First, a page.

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Members of the Chicago Teachers Union adopted the agreement reached with the Mayor that provides significant new benefits for students. This is now known as “Bargaining for the Common Good.”

Chicago Teachers Union

STATEMENT:
For Immediate Release| ctulocal1.org

CONTACT: Chris Geovanis, 312-329-6250, 312-446-4939 (m), ChrisGeovanis@ctulocal1.org

CTU members vote overwhelmingly to accept tentative agreement

New contract includes historic language to cut class sizes, put nurse and social worker in every school.

CHICAGO, Nov. 15, 2019—Chicago Teachers Union members voted today to accept the tentative agreement they won in the wake of their historic eleven day strike.

With eighty percent of schools reporting, members have voted 81 percent yes to ratify the new contract with CPS.

The union won powerful gains for students and their school communities.

Those gains include mandatory class size caps and enforcement, language forcing CPS to comply with special education laws and regulations, sanctuary school protections for immigrant and refugee students, and supports for thousands of homeless students. While today most schools have a nurse barely one day a week, the contract will provide schools with a nurse and a social worker in every school every day. The union also won another freeze on charter expansion, and additional funding for staff that include librarians and counselors, who now must be allowed to serve only as counselors, not recess supervisors, test proctors or substitute teachers.

The contract will also, at last, lift up teaching assistants, school clerks and other paraprofessionals out of poverty.

“This contract is a powerful advance for our city and our movement for real equity and educational justice for our school communities and the children we serve,” said CTU President Jesse Sharkey. We live in one of the richest cities in the wealthiest nation in the world, and finally Chicago must start investing in the future of our city—our children.”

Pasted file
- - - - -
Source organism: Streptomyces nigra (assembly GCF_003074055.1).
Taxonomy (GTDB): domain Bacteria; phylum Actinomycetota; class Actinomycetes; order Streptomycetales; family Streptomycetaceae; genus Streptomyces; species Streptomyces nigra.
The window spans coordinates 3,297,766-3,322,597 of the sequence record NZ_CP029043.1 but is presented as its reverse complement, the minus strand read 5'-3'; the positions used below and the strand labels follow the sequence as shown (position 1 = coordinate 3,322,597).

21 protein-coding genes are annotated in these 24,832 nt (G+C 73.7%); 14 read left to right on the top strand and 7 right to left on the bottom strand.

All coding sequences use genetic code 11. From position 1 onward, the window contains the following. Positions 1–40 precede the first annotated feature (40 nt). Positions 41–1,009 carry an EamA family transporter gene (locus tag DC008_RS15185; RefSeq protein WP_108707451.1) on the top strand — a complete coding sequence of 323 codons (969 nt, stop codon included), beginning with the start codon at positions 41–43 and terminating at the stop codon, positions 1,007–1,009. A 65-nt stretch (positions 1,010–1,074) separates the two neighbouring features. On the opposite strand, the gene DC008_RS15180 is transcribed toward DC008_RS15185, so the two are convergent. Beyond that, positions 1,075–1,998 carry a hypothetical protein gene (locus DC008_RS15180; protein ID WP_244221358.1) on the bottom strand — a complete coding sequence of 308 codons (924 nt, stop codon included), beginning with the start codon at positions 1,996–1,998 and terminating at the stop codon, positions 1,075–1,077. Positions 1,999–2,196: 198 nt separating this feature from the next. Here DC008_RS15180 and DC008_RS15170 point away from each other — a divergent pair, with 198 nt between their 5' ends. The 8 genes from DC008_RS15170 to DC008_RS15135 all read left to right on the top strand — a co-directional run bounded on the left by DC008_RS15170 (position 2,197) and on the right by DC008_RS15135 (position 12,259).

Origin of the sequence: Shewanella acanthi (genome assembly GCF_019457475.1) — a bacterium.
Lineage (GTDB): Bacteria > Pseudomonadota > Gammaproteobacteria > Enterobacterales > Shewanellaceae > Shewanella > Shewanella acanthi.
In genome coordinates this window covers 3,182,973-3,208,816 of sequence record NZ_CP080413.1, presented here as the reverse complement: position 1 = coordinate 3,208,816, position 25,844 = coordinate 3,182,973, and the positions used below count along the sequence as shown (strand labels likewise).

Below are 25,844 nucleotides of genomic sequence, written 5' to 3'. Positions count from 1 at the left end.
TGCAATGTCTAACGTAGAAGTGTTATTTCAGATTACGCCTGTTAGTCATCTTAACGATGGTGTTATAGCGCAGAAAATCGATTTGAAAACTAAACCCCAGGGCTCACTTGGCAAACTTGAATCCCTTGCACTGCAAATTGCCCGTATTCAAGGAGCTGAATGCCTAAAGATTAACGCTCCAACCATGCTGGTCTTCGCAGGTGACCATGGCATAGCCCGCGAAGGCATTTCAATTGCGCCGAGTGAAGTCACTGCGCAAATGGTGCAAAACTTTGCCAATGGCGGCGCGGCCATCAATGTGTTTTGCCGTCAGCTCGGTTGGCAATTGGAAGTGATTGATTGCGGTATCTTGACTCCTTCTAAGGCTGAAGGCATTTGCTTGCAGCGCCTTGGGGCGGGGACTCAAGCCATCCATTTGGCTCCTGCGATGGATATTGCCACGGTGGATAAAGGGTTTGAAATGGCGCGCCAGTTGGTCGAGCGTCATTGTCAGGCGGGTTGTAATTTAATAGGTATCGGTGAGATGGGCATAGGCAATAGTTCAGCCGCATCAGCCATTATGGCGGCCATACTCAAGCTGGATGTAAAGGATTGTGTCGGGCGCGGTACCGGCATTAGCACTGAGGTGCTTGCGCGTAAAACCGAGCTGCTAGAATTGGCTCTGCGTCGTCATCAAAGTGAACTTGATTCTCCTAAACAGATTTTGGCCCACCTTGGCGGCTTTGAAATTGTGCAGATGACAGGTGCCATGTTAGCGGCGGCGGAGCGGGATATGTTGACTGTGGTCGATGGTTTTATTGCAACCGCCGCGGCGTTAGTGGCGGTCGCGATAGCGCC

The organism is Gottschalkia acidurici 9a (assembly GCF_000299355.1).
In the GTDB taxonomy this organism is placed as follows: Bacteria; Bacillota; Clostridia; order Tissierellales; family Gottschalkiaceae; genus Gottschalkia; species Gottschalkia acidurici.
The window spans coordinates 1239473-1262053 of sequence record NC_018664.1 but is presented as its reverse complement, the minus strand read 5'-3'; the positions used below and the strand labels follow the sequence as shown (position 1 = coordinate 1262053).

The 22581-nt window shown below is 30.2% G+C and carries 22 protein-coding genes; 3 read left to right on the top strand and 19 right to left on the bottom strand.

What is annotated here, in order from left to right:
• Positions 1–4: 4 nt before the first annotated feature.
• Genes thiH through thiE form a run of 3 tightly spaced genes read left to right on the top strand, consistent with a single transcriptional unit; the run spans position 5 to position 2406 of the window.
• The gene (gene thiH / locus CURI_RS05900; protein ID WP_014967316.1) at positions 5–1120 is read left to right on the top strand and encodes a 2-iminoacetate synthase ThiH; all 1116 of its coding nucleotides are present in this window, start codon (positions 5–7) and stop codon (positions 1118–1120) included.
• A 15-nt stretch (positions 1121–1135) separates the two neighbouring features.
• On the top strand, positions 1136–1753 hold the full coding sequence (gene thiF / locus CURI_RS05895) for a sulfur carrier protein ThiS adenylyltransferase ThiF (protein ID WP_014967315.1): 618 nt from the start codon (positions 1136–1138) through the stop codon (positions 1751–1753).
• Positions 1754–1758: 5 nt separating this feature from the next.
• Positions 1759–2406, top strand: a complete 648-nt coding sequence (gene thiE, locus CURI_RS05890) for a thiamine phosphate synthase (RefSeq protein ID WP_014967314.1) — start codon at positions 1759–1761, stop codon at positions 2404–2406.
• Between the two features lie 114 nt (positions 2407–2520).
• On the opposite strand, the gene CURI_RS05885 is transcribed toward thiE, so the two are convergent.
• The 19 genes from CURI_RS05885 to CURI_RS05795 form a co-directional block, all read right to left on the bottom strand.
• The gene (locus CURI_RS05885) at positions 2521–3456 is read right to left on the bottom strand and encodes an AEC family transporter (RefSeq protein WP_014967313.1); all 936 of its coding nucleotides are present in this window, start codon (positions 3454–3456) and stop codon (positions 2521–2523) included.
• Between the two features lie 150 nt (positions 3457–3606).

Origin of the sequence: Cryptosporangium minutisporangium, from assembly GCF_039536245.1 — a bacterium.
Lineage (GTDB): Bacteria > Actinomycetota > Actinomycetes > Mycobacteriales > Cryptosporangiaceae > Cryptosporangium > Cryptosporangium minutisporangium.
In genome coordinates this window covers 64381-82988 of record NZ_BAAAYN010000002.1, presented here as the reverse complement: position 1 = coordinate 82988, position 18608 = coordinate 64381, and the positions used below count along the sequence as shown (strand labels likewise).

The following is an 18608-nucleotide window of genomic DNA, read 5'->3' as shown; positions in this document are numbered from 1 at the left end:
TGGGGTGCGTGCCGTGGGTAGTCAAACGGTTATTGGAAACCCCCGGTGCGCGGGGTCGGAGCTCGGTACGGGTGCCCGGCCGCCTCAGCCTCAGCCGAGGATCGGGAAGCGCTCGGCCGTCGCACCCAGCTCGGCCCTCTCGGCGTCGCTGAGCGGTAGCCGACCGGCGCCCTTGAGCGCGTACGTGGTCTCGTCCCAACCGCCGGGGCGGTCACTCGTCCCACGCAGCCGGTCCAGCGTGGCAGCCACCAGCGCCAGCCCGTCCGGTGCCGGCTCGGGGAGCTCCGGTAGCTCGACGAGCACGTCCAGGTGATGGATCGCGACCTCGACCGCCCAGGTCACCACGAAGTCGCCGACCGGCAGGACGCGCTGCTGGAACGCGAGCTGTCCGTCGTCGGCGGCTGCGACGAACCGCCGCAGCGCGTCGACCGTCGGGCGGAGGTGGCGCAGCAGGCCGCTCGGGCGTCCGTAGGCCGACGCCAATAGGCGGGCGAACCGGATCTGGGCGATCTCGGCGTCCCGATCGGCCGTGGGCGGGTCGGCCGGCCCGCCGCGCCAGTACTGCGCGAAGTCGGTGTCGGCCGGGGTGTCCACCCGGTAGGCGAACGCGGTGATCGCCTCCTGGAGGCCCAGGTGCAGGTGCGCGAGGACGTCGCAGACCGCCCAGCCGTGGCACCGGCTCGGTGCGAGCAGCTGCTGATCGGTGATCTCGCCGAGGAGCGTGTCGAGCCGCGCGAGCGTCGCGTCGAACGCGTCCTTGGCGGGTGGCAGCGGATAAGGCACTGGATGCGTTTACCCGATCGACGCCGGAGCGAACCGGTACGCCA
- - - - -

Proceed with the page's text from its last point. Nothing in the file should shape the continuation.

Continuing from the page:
Moving forward, the union has put some of CPS’ most harmful and inequitable education policies squarely in its sights—including ending CPS’ discriminatory ‘student-based budgeting’ formula and the district’s racist school ranking system called SQRP. That includes the union’s effort to win passage in Springfield for an elected, representative school board, a bill that the House and Senate leadership have vowed to move this spring and the governor has promised to sign, restoring to Chicagoans the same democratic rights that voters in every other school district in the state possess. The union is also pushing legislation to restore CTU members’ bargaining rights, which were stripped away in 1995 with the imposition of mayoral control over CPS.

“Our contract fight was about the larger movement to shift values and priorities in Chicago,” said CTU Vice President Stacy Davis Gates. “Working class taxpayers in Chicago have paid for skyscrapers that most will never visit—but a school nurse is someone their child in need can see on any day. In a city with immense wealth, corporations have the ability to pay to support the common good.”

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The Chicago Teachers Union represents nearly 25,000 teachers and educational support personnel working in schools funded by City of Chicago School District 299, and by extension, the nearly 400,000 students and families they serve. The CTU is an affiliate of the American Federation of Teachers and the Illinois Federation of Teachers and is the third-largest teachers local in the United States. For more information please visit the CTU website at www.ctunet.com.

Jan Resseger is one of the keenest analysts of the assault on public education today.

In this post, she reviews Andrea Gabor’s excellent article in Harper’s magazine about the privatized district of New Orleans.

She begins:

When Hurricane Katrina struck New Orleans in September of 2005, I was serving in the Justice & Witness Ministries of the United Church of Christ, a mainline Protestant denomination, as the point person tracking and staffing work in UCC congregations to support justice in public education. My job was to help our churches support equal opportunity and access to quality education and to ensure that members of our congregations understood the importance of the First Amendment separation of church and state in public schools.